If you’re raising a kid, are you raising them to be a voter or a non-voter?
Rogan’s List recently posted an article about whether or not one should bring the kids along to vote on Election Day, and it got me thinking.
As I’ve been looking at why we have such low turnout at elections in this country, and then writing about ways we can combat that, I recalled reading that studies have shown that consistent voters have friends and family who talk about politics. They seek out information about politics because it is a regular topic of discussion.
Granted, talking to your children or any kids you may have living with you is a more long-term strategy than finding new voters for November, but it is vital nonetheless.
Here are a few articles and pointers to guide you as you talk to your kids about voting:
✦ KidsHealth conducted a survey that found an overwhelming number of kids who thought that elections affect their lives. The article focuses on how to talk about issues and their opinions.
As parents, we can’t expect our kids not to be influenced by this media blitz. In fact, most teens who took our poll ranked talked-about issues — like gas and food prices, education, health care, war, and the environment — as “very important” to them.
✦ This article from the Girl Scouts talks specifically about talking about the process of voting, and why voting is important. (It is equally relevant for boys.) Tip: Make it personal!
“Some parents think voting is way over kids’ heads—that politics has nothing to do with their world and something they will be bored by,” says Girl Scouts’ Developmental Psychologist, Dr. Andrea Bastiani Archibald, “but that couldn’t be farther from the truth. Voting is about using your voice to stand up for what you believe in.”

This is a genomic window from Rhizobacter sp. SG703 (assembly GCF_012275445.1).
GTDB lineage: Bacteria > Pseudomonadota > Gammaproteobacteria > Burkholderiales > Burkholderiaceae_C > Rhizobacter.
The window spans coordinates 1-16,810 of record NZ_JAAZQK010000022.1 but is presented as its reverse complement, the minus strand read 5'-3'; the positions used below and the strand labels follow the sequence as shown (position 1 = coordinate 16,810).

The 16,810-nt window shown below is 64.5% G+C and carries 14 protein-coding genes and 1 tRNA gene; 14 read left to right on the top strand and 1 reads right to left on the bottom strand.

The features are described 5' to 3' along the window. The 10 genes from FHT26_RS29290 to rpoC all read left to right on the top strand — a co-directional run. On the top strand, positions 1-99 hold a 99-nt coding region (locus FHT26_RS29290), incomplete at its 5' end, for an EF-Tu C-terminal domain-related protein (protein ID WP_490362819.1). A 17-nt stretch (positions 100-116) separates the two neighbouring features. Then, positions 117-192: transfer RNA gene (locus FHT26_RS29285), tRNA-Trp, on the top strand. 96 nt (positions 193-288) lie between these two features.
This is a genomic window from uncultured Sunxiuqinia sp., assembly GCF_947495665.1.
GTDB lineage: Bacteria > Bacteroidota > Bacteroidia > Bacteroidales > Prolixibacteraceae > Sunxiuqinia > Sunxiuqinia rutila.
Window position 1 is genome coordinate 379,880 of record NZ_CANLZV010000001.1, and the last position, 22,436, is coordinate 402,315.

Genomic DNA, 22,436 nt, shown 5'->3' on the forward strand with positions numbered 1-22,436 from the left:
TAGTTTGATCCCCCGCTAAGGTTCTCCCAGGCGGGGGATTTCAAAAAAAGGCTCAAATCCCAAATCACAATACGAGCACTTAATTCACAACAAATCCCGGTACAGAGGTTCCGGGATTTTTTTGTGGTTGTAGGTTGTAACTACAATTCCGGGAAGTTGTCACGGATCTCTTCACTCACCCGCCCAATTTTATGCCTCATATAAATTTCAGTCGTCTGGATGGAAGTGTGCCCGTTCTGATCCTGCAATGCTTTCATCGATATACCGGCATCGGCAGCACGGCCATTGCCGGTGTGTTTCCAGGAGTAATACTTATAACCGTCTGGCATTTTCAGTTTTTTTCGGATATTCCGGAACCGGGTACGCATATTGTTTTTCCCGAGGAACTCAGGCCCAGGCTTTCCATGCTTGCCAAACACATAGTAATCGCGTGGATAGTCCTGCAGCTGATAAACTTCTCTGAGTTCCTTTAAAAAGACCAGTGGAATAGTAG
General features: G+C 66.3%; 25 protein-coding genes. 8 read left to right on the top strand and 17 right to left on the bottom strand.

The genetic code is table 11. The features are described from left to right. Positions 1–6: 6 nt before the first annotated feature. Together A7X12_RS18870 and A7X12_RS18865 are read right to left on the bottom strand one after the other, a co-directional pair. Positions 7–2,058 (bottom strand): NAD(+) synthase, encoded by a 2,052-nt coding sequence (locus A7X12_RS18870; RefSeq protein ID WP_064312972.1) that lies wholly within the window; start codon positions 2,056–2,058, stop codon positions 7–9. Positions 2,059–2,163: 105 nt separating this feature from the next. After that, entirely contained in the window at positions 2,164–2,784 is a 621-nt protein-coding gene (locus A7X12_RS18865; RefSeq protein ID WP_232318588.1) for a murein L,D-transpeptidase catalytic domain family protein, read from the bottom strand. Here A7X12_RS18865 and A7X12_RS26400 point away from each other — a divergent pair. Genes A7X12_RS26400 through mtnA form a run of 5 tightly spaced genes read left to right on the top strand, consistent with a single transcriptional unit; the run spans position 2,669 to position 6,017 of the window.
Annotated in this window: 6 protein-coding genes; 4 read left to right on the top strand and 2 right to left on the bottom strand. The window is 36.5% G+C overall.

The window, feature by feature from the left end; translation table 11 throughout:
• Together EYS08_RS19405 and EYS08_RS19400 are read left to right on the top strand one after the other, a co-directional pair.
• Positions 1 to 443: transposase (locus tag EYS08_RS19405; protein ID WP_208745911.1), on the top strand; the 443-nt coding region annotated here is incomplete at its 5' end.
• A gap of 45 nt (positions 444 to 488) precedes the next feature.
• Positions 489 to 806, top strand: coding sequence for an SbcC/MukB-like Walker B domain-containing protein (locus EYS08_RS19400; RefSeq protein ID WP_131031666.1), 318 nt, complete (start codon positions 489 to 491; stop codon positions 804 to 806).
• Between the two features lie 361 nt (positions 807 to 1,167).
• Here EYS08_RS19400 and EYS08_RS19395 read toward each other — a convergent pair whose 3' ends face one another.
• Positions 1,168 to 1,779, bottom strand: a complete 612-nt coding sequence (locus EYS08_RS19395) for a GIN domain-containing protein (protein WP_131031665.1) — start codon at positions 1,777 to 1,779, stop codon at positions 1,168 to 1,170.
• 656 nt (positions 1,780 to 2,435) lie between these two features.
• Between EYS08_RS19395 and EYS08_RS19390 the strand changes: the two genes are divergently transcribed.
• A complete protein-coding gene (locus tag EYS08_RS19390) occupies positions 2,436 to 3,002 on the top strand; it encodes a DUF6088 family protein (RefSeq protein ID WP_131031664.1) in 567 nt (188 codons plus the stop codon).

✦ This guide for talking about elections and candidates from Michigan State University Extension includes multiple activities you could do with the kids. It also links to additional resources.
Have a fun debate with children about issues that are important to them. You may debate television time, bedtime, what to have for lunch or what chores should be given to them.
✦ Our history is full of stories of how various communities had to fight to get the right to vote. And, we have headlines today that demonstrate that there are many who still want to restrict the vote. The author of Granddaddy’s Gift walks us through talking about voter suppression with kids.
Granddaddy’s Gift takes place in the South during the 1960’s. It is the story of a man who is respected in his town and has a very good life. He owns his own farm, grows food for the family, and takes good care of his family. But even though Granddaddy has a good life he realizes that there is something else to strive for, like having the rights that all citizens are entitled to, such as the right to vote.
Children care about a great many issues, and that can be a conduit to talking to them about voting and its importance. Let them learn about being a voter from you.